1,000 job losses to be confirmed at Bord na Móna
Up to 1,000 jobs are to be lost at Bord na Móna in the Midlands over the next ten years.
The company looks set to confirm later today that 150 jobs are to be lost between now and early next year with a further 850 redundancies to follow over the next decade.
MEP for Ireland South and leader of Fine Gael in the European Parliament, Sean Kelly, has reiterated his call on the Government to ensure that money raised from the auctioning of carbon allowances under the EU's emissions trading scheme is allocated to supporting the workers and areas set to be impacted by the transition away from carbon intensive energy sources, following the news of Bord na Móna losses.
Speaking from the Eurpean Parliament in Strasbourg on Tuesday, Mr Kelly stated:
“Emissions from large power plants, such as the plants in Edenderry and Shannonbridge, are regulated by the EU’s Emission Trading System (ETS), which provides that the required permits to burn fossil fuels in the EU are auctioned on the market. These permits are getting gradually more expensive, with the current price at around €20 per tonne of carbon emitted, up from around €7 this time last year, with the price increase expected to continue. This will raise significant funds for Government in the years to 2030," Kelly said.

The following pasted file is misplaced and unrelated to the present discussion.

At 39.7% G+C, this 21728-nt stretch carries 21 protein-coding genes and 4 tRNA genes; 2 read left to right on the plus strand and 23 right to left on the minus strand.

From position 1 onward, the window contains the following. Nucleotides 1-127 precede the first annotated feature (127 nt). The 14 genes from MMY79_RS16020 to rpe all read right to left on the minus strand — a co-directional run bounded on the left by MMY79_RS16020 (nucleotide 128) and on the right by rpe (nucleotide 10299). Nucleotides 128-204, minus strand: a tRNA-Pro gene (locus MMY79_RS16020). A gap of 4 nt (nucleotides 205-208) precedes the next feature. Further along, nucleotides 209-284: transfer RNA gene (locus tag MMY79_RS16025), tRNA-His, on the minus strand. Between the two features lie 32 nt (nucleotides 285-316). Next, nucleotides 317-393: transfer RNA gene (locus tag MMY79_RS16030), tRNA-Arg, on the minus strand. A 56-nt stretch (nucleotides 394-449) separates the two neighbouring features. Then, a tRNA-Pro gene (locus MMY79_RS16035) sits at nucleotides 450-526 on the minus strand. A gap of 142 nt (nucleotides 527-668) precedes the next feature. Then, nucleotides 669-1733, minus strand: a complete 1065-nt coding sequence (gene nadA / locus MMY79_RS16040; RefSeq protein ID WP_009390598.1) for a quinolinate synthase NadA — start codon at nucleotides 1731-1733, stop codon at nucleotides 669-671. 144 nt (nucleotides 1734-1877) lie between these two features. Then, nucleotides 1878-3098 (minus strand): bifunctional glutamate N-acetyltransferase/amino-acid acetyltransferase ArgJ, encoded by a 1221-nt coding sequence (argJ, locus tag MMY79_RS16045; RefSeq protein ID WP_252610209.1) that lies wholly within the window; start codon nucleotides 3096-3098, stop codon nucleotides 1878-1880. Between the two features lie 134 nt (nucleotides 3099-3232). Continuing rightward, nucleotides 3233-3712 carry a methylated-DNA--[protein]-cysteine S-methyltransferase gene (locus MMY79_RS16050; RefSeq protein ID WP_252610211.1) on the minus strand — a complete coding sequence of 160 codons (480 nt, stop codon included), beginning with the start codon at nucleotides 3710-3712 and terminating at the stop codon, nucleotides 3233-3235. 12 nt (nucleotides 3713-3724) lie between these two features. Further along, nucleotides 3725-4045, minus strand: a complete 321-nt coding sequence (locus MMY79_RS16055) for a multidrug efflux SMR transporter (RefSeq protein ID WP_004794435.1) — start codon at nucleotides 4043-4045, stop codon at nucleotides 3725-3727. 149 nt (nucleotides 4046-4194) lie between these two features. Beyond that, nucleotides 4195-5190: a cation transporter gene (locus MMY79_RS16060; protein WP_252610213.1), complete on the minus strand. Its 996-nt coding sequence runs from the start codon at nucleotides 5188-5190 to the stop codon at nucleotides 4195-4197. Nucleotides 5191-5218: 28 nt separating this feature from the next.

“The revenues from these auctions are traditionally used for clean energy and decarbonisation investments, for example, renewable energy, energy efficiency, and carbon capture and storage projects. However, during the recent negotiations on the review of the system, we in the European Parliament pushed the European Council to include a ‘Just Transition Fund’ to support areas impacted by the closure of factories and power plants."
“The use of the money for this purpose is optional for Member States, and that is why I am today again calling on the government, particularly given up to 850 jobs are set to be lost in Offaly and Kildare, to ensure that an adequate percentage of auction revenues are ring-fenced for impacted areas, such as those whose local economies are dependent on jobs in peat, to ensure they are not left behind in the fight against climate change."
“The ‘Just Transition Fund’ is intended to promote the re-skilling and up-skilling of workers, education and job seeking initiatives, to support laid off workers and impacted towns. This could be crucial for places like Edenderry and Shannonbridge as we move away from peat-powered stations over the next decade.
“Ireland is moving towards a low-carbon economy, and this will accelerate in the coming years. It is vital that this transition is fair and inclusive, and ensures that nobody is left behind."
"I urge the government to utilise this important fund that we fought to be included last year and assist those that are set to be most impacted”, he concluded.